Several authors have accused the FBI of continuing to deploy COINTELPRO-like tactics against radical groups after the official COINTELPRO operations were ended. Several authors have suggested the American Indian Movement (AIM) has been a target of such operations.

A few authors go further and allege that the federal government intended to acquire uranium deposits on the Lakota tribe's reservation land, and that this motivated a larger government conspiracy against AIM activists on the Pine Ridge reservation.[2][15][48][49][50] Others believe COINTELPRO continues and similar actions are being taken against activist groups.[50][51][52]

Caroline Woidat argued that with respect to Native Americans, COINTELPRO should be understood within a historical context in which "Native Americans have been viewed and have viewed the world themselves through the lens of conspiracy theory."[53]

Other authors note that while some conspiracy theories related to COINTELPRO are unfounded, the issue of ongoing government surveillance and repression is nonetheless real.[54][55]

[edit] See also

[edit] References

  1. ^ a b c d "Quick Facts". Federal Bureau of Investigation. http://www.fbi.gov/quickfacts.htm. Retrieved 2009-11-20. 
  2. ^ a b c Churchill, Ward, and Jim Vander Wall, (1990), The COINTELPRO Papers: Documents from the FBI’s Secret Wars Against Domestic Dissent, Boston: South End Press, pp. xii, 303.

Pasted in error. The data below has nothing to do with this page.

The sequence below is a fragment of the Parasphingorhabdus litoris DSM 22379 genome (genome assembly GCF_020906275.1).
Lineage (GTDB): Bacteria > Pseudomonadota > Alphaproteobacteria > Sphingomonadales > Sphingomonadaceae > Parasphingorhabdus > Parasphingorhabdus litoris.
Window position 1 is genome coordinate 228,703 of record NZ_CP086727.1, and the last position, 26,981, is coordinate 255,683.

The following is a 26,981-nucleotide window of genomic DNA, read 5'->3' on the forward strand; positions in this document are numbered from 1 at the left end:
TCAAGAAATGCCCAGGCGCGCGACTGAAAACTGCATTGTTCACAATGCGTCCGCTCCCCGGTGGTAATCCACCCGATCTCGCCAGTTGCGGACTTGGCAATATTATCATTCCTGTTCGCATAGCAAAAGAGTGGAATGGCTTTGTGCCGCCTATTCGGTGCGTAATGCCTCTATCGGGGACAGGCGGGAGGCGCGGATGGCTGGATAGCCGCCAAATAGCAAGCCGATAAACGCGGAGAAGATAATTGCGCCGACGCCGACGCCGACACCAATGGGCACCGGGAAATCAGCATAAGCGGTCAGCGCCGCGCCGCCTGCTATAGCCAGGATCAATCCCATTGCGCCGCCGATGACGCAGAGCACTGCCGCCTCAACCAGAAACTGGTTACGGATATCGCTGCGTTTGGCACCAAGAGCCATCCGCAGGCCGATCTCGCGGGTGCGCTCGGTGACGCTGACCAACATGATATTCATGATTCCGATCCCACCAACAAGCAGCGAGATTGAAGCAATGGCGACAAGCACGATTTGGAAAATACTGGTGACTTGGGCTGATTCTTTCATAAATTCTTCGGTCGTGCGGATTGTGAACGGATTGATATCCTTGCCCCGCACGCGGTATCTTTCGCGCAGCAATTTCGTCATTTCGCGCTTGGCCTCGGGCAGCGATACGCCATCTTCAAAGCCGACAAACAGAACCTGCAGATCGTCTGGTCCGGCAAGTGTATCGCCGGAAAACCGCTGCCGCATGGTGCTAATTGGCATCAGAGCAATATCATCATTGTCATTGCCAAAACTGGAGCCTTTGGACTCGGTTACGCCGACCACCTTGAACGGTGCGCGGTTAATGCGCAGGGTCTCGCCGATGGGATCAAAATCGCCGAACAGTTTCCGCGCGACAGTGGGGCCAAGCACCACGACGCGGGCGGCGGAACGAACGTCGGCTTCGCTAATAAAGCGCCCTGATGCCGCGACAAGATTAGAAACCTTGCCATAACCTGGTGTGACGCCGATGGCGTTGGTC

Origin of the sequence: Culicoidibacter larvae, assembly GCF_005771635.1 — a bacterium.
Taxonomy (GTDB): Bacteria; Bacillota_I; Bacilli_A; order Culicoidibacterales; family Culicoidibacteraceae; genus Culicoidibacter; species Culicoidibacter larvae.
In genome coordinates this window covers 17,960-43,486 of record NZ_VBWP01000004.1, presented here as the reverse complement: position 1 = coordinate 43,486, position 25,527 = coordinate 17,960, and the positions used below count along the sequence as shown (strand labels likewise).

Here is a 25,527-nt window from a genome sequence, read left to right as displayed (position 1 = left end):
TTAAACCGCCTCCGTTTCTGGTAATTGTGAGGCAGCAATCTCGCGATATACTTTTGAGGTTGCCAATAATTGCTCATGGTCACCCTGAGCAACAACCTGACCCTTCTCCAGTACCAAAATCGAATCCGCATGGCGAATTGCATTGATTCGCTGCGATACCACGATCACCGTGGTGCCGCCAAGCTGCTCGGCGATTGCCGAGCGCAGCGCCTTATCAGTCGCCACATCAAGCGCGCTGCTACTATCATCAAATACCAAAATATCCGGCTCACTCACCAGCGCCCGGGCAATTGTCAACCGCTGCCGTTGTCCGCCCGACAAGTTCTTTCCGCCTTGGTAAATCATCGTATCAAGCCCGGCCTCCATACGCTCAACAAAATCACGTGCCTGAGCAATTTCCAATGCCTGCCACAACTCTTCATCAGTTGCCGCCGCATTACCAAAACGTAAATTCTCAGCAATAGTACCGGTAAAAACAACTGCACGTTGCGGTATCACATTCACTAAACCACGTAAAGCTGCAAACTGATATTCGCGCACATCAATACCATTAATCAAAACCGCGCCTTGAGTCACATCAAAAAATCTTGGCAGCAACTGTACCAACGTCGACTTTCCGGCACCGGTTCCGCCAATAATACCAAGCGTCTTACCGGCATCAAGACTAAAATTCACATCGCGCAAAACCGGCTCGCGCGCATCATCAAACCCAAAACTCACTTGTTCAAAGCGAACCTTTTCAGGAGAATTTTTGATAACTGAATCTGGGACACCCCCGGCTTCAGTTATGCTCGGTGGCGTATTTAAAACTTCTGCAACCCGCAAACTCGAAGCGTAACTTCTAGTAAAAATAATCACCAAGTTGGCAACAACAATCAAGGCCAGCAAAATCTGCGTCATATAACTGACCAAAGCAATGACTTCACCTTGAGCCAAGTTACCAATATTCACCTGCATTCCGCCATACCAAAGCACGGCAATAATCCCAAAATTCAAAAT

3. ^ http://www.icdc.com/~paulwolf/cointelpro/churchfinalreportIIIa.htm
  4. ^ Jeffreys-Jones, Rhodri. THE FBI, Yale University Press, 2008, p. 189
  5. ^ Various Church Committee reports reproduced online at ICDC: Final Report, 2A; Final Report,2Cb; Final Report, 3A; Final Report, 3G. Various COINTELPRO documents reproduced online at ICDC: CPUSA; SWP; Black Nationalist; White Hate; New Left; Puerto Rico.
  6. ^ a b COINTELPRO Revisited - Spying & Disruption - IN BLACK AND WHITE: THE F.B.I. PAPERS
  7. ^ "A Huey P. Newton Story - Actions - COINTELPRO". PBS. http://www.pbs.org/hueypnewton/actions/actions_cointelpro.html. Retrieved 2008-06-23. 
  8. ^ a b "Supplementary Detailed Staff Reports on Intelligence Activities and the Rights of Americans". United States Senate. http://www.icdc.com/~paulwolf/cointelpro/churchfinalreportIIIa.htm. Retrieved 2006-08-14. 
  9. ^ See, for example, Hobson v. Wilson, 737 F.2d 1 (1984); Rugiero v. U.S. Dept. of Justice, 257 F.3d 534, 546 (2001).